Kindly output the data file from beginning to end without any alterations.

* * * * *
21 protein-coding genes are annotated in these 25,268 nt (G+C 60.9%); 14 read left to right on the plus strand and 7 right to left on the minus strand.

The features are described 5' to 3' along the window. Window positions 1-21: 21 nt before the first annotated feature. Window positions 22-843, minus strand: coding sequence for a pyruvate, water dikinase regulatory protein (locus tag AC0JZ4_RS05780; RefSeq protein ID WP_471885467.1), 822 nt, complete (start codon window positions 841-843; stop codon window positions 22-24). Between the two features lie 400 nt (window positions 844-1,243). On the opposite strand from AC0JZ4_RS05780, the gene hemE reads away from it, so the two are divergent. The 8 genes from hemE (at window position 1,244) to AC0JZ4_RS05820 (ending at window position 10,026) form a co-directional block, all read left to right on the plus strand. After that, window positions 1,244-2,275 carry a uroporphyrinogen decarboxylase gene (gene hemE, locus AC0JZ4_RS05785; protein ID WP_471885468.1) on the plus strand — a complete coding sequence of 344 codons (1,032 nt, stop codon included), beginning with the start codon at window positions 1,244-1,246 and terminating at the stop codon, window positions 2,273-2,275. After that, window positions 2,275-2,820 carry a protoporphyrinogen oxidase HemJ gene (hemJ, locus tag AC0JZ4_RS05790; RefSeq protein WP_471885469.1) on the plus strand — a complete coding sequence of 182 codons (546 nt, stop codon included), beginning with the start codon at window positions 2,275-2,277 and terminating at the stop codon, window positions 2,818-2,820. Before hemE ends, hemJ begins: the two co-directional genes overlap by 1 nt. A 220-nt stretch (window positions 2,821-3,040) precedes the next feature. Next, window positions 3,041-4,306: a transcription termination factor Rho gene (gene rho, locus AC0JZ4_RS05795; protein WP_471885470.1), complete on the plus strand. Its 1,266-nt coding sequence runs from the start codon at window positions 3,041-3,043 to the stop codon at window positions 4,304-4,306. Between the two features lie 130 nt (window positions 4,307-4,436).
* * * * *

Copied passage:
21 protein-coding genes are annotated in these 25,268 nt (G+C 60.9%); 14 read left to right on the plus strand and 7 right to left on the minus strand.

The features are described 5' to 3' along the window. Window positions 1-21: 21 nt before the first annotated feature. Window positions 22-843, minus strand: coding sequence for a pyruvate, water dikinase regulatory protein (locus tag AC0JZ4_RS05780; RefSeq protein ID WP_471885467.1), 822 nt, complete (start codon window positions 841-843; stop codon window positions 22-24). Between the two features lie 400 nt (window positions 844-1,243). On the opposite strand from AC0JZ4_RS05780, the gene hemE reads away from it, so the two are divergent. The 8 genes from hemE (at window position 1,244) to AC0JZ4_RS05820 (ending at window position 10,026) form a co-directional block, all read left to right on the plus strand. After that, window positions 1,244-2,275 carry a uroporphyrinogen decarboxylase gene (gene hemE, locus AC0JZ4_RS05785; protein ID WP_471885468.1) on the plus strand — a complete coding sequence of 344 codons (1,032 nt, stop codon included), beginning with the start codon at window positions 1,244-1,246 and terminating at the stop codon, window positions 2,273-2,275. After that, window positions 2,275-2,820 carry a protoporphyrinogen oxidase HemJ gene (hemJ, locus tag AC0JZ4_RS05790; RefSeq protein WP_471885469.1) on the plus strand — a complete coding sequence of 182 codons (546 nt, stop codon included), beginning with the start codon at window positions 2,275-2,277 and terminating at the stop codon, window positions 2,818-2,820. Before hemE ends, hemJ begins: the two co-directional genes overlap by 1 nt. A 220-nt stretch (window positions 2,821-3,040) precedes the next feature. Next, window positions 3,041-4,306: a transcription termination factor Rho gene (gene rho, locus AC0JZ4_RS05795; protein WP_471885470.1), complete on the plus strand. Its 1,266-nt coding sequence runs from the start codon at window positions 3,041-3,043 to the stop codon at window positions 4,304-4,306. Between the two features lie 130 nt (window positions 4,307-4,436).